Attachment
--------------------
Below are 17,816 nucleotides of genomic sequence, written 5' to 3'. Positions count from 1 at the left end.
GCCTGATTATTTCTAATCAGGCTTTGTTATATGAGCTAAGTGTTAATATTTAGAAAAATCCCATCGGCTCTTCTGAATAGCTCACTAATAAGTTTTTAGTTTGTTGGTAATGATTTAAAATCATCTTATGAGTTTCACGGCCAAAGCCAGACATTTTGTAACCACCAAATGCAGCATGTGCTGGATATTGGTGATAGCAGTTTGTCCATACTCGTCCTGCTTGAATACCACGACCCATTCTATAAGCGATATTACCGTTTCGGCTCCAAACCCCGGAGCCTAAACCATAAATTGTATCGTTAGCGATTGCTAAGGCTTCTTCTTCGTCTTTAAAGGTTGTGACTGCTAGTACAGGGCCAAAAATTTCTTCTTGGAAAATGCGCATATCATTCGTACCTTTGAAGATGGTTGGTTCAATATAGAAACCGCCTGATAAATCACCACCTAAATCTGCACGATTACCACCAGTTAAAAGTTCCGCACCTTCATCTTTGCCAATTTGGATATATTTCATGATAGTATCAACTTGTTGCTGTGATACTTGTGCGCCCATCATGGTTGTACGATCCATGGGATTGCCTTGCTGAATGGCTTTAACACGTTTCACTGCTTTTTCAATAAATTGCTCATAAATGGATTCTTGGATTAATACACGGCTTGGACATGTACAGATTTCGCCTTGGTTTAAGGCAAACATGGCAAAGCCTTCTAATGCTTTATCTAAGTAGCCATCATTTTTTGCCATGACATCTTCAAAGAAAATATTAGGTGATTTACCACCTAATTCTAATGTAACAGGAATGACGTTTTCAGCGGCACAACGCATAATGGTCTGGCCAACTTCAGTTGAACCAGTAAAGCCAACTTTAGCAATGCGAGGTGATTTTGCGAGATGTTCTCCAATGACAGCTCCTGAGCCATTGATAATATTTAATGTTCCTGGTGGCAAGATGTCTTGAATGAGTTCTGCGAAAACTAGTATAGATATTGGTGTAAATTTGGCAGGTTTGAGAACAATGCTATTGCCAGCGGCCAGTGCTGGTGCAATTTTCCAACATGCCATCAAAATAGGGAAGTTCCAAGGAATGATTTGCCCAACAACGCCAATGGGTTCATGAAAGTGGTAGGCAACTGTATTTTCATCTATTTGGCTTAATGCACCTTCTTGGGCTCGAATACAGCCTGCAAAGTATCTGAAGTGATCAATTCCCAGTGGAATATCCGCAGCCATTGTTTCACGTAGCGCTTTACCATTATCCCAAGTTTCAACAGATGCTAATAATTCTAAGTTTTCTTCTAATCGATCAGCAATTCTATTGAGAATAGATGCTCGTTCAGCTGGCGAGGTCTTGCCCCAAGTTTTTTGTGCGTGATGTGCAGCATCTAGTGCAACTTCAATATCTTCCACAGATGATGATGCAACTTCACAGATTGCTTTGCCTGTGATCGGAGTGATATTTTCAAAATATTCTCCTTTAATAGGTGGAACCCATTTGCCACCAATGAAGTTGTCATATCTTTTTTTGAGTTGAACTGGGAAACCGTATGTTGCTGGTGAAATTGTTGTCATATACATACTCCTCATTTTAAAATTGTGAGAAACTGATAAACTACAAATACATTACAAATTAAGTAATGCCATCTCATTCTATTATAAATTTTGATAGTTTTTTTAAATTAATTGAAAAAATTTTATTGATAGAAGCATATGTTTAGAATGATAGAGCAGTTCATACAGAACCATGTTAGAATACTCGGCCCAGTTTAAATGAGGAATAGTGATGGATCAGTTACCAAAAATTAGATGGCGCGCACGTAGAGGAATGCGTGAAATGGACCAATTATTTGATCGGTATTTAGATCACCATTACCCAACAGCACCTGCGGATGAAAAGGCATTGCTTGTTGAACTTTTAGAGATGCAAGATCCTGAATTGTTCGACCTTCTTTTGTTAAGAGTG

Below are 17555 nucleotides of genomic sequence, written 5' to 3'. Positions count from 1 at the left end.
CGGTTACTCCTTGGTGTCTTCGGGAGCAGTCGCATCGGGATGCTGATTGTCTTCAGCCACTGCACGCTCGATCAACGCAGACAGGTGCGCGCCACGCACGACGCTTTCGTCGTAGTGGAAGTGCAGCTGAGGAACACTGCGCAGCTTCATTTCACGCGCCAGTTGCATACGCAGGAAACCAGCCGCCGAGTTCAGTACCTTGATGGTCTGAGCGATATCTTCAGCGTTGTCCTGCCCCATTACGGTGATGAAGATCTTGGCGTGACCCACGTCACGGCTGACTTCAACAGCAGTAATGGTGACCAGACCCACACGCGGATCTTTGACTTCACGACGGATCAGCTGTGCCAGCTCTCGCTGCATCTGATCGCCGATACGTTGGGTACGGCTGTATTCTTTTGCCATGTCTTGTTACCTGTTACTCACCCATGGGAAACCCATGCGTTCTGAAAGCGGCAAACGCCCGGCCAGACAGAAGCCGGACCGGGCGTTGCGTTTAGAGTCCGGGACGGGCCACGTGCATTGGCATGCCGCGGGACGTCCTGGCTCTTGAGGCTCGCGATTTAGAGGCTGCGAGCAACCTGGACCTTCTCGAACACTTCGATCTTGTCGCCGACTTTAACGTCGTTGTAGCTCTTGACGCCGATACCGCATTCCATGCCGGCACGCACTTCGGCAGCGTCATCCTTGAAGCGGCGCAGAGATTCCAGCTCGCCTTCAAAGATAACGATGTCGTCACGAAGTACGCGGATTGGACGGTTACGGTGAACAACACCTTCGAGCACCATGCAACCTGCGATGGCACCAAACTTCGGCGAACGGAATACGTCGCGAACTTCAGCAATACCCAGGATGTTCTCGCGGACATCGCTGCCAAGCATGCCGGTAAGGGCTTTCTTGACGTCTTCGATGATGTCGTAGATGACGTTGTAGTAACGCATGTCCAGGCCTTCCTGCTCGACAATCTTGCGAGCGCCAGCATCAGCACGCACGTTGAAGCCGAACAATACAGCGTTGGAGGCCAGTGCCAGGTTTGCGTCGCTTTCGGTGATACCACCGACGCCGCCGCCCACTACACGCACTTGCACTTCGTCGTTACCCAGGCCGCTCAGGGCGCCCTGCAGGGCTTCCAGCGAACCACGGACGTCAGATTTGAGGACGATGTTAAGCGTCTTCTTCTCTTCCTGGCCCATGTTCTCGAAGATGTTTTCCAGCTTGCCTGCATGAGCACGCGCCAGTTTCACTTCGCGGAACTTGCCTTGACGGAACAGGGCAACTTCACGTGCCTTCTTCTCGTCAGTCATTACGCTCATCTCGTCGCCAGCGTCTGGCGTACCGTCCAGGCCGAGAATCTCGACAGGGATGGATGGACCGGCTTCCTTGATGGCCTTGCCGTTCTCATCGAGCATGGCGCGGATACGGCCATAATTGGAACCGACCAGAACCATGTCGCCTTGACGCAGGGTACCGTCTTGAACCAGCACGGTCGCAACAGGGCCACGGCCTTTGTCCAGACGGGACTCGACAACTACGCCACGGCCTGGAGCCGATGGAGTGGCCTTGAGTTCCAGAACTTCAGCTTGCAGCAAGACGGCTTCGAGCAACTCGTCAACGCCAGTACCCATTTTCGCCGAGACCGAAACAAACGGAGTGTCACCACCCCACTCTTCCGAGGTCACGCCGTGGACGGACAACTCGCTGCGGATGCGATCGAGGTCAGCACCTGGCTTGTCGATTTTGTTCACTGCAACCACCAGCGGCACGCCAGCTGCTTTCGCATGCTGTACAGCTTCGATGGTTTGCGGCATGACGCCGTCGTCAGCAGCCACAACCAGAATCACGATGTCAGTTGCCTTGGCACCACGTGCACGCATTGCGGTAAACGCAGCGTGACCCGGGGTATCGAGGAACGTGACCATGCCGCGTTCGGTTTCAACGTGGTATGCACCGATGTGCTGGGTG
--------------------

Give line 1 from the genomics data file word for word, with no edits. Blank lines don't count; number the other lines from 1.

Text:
Below are 17,816 nucleotides of genomic sequence, written 5' to 3'. Positions count from 1 at the left end.